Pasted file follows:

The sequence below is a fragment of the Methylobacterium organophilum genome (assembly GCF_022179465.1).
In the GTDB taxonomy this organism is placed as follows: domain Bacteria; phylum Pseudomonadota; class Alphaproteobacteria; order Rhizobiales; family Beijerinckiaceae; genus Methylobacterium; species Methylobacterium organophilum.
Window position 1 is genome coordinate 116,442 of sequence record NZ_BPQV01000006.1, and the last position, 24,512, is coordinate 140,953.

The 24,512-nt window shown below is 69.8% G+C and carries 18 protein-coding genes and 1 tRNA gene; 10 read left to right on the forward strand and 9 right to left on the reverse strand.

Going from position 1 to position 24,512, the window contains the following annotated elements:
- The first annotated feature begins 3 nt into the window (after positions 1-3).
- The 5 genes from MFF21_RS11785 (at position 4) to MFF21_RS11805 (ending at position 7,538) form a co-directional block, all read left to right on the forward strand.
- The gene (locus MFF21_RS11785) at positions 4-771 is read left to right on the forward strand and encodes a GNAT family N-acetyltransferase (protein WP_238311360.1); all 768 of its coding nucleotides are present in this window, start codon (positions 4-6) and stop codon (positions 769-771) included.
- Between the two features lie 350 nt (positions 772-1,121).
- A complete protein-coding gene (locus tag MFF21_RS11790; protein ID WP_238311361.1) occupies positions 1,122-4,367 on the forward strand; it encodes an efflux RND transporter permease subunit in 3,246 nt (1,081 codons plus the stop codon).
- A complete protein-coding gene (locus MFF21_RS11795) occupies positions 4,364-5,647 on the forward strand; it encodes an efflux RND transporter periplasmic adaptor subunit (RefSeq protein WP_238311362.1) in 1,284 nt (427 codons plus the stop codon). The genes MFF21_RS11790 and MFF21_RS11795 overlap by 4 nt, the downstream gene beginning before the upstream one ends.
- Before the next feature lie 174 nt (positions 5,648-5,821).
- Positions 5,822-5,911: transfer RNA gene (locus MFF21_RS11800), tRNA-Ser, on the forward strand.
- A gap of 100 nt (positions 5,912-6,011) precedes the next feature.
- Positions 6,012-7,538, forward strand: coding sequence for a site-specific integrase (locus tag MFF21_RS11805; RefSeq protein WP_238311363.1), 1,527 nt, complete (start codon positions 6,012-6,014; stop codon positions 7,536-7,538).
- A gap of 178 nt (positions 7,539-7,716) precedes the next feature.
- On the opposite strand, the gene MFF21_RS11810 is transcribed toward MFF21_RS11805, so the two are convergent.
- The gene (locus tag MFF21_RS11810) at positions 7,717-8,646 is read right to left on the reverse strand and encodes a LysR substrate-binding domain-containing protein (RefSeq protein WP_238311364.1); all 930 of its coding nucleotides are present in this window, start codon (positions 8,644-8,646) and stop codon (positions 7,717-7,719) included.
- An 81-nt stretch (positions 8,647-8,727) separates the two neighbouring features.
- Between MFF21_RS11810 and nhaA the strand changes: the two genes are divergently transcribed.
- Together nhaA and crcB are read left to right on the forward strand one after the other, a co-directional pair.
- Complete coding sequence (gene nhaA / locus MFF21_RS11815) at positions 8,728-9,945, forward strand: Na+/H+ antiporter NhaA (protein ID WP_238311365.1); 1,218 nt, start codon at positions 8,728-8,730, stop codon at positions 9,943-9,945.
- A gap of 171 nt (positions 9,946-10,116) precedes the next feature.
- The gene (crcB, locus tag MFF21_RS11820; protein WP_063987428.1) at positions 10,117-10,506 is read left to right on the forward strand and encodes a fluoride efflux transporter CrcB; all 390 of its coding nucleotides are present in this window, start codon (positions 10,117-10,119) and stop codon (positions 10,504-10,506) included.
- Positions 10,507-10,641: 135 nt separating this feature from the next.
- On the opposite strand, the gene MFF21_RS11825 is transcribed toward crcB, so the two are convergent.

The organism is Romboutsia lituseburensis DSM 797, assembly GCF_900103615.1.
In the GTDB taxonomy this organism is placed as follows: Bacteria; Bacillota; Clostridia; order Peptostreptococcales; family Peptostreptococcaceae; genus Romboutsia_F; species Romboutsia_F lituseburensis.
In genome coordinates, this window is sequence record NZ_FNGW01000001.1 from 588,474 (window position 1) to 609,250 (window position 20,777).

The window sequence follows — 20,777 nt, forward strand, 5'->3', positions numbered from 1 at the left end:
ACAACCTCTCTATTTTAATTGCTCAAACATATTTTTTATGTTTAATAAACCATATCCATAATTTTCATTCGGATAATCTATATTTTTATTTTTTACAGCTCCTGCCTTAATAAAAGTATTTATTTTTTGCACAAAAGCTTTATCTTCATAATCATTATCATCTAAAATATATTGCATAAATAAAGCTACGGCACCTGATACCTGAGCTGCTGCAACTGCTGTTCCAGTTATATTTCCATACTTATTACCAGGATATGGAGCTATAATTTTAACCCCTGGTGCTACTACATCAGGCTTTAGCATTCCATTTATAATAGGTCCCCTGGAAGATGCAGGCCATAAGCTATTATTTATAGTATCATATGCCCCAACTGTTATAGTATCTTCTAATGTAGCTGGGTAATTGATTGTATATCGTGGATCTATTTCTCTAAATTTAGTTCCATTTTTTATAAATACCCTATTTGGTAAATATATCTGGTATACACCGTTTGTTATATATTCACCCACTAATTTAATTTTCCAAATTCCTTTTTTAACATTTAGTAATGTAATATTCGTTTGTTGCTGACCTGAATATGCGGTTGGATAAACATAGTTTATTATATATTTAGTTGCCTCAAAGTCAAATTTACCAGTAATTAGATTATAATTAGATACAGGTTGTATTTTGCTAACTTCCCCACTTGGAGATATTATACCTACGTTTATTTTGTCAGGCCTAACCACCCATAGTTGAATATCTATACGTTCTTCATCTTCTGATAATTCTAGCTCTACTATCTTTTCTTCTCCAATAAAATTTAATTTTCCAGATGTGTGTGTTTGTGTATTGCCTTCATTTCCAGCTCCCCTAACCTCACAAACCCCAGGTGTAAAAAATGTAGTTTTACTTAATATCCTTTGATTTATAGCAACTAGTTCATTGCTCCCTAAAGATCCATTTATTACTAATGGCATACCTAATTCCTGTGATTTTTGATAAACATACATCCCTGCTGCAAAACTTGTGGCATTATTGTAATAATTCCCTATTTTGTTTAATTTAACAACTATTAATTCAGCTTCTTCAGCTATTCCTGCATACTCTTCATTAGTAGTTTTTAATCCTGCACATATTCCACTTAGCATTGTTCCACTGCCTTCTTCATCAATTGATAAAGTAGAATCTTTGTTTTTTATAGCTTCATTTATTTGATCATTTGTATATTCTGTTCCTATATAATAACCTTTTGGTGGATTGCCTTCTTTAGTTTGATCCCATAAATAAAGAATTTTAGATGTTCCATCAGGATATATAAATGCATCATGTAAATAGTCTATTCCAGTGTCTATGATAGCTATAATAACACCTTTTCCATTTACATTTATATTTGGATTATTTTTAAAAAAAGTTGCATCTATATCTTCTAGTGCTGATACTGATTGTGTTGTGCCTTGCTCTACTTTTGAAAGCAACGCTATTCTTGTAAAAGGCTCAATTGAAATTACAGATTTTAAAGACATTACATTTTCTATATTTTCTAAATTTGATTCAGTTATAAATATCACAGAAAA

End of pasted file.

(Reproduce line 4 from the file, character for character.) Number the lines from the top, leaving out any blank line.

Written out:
The 24,512-nt window shown below is 69.8% G+C and carries 18 protein-coding genes and 1 tRNA gene; 10 read left to right on the forward strand and 9 right to left on the reverse strand.